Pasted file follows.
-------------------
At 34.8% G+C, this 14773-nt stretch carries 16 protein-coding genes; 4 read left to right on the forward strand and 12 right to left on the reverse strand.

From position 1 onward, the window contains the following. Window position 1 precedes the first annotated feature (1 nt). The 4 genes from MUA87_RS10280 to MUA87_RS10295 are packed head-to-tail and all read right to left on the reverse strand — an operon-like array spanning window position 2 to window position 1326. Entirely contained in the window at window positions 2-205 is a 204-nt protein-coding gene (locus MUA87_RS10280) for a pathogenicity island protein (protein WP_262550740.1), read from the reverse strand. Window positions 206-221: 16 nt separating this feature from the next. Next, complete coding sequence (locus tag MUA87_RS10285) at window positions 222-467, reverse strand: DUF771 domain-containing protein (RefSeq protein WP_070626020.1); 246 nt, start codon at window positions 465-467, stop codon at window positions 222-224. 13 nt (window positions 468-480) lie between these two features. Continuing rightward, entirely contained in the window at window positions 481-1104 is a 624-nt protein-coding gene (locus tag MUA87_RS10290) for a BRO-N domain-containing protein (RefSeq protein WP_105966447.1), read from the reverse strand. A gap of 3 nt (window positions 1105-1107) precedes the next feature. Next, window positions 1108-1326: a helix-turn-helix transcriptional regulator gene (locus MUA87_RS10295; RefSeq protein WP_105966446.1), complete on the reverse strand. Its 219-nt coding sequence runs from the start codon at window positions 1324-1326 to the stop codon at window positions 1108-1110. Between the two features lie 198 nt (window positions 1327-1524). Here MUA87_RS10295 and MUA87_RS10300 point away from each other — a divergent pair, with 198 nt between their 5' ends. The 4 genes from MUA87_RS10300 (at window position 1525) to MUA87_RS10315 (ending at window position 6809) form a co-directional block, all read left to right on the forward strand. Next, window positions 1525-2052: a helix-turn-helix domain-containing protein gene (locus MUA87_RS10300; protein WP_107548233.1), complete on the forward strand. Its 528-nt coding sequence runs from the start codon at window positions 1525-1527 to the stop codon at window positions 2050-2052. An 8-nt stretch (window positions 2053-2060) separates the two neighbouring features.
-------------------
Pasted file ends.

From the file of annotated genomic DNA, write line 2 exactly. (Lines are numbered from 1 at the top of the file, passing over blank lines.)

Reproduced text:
From position 1 onward, the window contains the following. Window position 1 precedes the first annotated feature (1 nt). The 4 genes from MUA87_RS10280 to MUA87_RS10295 are packed head-to-tail and all read right to left on the reverse strand — an operon-like array spanning window position 2 to window position 1326. Entirely contained in the window at window positions 2-205 is a 204-nt protein-coding gene (locus MUA87_RS10280) for a pathogenicity island protein (protein WP_262550740.1), read from the reverse strand. Window positions 206-221: 16 nt separating this feature from the next. Next, complete coding sequence (locus tag MUA87_RS10285) at window positions 222-467, reverse strand: DUF771 domain-containing protein (RefSeq protein WP_070626020.1); 246 nt, start codon at window positions 465-467, stop codon at window positions 222-224. 13 nt (window positions 468-480) lie between these two features. Continuing rightward, entirely contained in the window at window positions 481-1104 is a 624-nt protein-coding gene (locus tag MUA87_RS10290) for a BRO-N domain-containing protein (RefSeq protein WP_105966447.1), read from the reverse strand. A gap of 3 nt (window positions 1105-1107) precedes the next feature. Next, window positions 1108-1326: a helix-turn-helix transcriptional regulator gene (locus MUA87_RS10295; RefSeq protein WP_105966446.1), complete on the reverse strand. Its 219-nt coding sequence runs from the start codon at window positions 1324-1326 to the stop codon at window positions 1108-1110. Between the two features lie 198 nt (window positions 1327-1524). Here MUA87_RS10295 and MUA87_RS10300 point away from each other — a divergent pair, with 198 nt between their 5' ends. The 4 genes from MUA87_RS10300 (at window position 1525) to MUA87_RS10315 (ending at window position 6809) form a co-directional block, all read left to right on the forward strand. Next, window positions 1525-2052: a helix-turn-helix domain-containing protein gene (locus MUA87_RS10300; protein WP_107548233.1), complete on the forward strand. Its 528-nt coding sequence runs from the start codon at window positions 1525-1527 to the stop codon at window positions 2050-2052. An 8-nt stretch (window positions 2053-2060) separates the two neighbouring features.